Deangelo Malone joins White and Smith as one of the 15 most valuable edge defenders from the 2019 season and one of the top players returning in the conference in 2020. There really wasn’t anything Malone didn’t do at an above-average rate. In PFF run-defense grade, he was above the 75th percentile among edge defenders, and his tackling was as good as anyone's — he missed just five of his 88 attempts. Among 186 qualifying returning edge defenders, Malone recorded the 15th highest pass-rush grade (82.2). While he didn’t generate a rate of pressure that impresses you, he did win at a rate that would (18.7%).

9. QB Chris Reynolds, Charlotte

When free from pressure, Chris Reynolds was one of the best quarterbacks on a throw-for-throw basis. Among qualifying FBS signal-callers, Reynolds was one of just four to rank among the 15 best in both positively graded and negatively graded throw rate. For what it’s worth, Tua Tagovailoa, Joe Burrow and Jarren Willams were the other three quarterbacks. Since those are the most predictive and stable metrics, Reynolds cracks this top 10 returners in the Conference USA list. The thing that almost kept him off was his performance when in unfavorable situations. When under pressure, Reynolds was 111th among 134 quarterbacks in passing grade. His accuracy on those throws was rather bad and will be a category he has to improve in.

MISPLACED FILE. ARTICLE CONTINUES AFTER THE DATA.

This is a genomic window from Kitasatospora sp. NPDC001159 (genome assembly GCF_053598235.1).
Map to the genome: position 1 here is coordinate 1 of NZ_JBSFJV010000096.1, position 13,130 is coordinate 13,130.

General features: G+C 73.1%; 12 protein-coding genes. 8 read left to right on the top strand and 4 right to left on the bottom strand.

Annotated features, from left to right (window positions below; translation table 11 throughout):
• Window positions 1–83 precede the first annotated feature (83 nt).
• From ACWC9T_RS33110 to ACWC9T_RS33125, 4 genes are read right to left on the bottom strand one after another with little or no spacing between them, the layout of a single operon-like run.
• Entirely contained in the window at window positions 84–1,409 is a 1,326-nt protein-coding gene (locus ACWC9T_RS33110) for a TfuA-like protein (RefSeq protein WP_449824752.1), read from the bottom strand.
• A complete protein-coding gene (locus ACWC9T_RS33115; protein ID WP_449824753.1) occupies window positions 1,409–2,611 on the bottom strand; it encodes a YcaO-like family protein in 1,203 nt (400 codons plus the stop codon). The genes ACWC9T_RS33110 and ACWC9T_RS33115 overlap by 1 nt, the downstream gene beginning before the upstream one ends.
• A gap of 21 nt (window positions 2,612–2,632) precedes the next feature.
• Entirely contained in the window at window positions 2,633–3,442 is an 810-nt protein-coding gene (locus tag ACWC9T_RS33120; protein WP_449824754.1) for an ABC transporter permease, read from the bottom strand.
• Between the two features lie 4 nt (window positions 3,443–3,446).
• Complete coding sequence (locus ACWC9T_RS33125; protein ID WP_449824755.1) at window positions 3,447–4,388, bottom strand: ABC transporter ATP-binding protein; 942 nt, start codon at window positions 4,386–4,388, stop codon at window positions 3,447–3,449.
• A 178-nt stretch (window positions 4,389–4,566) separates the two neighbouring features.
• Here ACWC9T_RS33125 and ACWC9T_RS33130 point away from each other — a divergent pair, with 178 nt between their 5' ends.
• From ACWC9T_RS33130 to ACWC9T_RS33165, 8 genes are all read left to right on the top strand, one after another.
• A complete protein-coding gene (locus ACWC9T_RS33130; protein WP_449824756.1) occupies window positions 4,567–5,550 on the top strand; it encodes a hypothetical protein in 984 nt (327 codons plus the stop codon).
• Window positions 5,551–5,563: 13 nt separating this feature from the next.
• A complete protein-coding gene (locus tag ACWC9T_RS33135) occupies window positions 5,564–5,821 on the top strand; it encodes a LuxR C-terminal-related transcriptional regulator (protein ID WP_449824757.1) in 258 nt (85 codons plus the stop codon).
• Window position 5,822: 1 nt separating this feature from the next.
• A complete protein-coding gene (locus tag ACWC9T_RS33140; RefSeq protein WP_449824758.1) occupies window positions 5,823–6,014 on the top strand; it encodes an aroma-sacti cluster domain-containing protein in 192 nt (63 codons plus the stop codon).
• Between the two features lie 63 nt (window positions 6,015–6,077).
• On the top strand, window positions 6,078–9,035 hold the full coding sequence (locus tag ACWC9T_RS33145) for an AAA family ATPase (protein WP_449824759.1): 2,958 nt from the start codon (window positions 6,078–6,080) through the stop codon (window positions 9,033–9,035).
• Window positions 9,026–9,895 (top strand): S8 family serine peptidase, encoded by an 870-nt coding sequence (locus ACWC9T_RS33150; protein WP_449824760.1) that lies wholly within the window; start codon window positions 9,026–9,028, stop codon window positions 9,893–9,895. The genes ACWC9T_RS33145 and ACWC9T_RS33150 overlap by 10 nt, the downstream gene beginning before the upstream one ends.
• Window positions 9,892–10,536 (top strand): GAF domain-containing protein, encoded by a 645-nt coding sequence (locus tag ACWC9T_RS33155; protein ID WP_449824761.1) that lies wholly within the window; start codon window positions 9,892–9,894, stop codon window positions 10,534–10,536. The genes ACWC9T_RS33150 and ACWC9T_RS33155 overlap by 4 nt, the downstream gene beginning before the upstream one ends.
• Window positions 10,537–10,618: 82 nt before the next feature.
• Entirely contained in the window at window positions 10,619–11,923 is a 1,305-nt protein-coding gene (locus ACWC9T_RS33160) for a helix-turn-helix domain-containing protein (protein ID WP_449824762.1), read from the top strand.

10. QB Asher O’Hara, Middle Tennessee

Asher O’Hara performed fairly well in his first year starting for Middle Tennessee. He finished the year as one of the 35 most valuable quarterbacks in college football and also was worth more to his team than 2020 draft first-round prospect Justin Herbert was to Oregon. But his passing didn’t quite get him there. O’Hara was 31st in positively grade throw rate, but his decision-making was brutal overall, as he also was 92nd in negatively graded throw rate. Middle Tennessee used O’Hara in the designed rushing attack quite a bit, and he thrived in that role by producing an 86.2 rushing grade that ranked behind only Kentucky’s Lynn Bowden Jr. and Navy’s Malcolm Perry among non-quarterbacks. Including scrambles, O’Hara carried the ball 176 times and averaged an astounding 4.44 yards after contact per attempt while also breaking 53 tackles.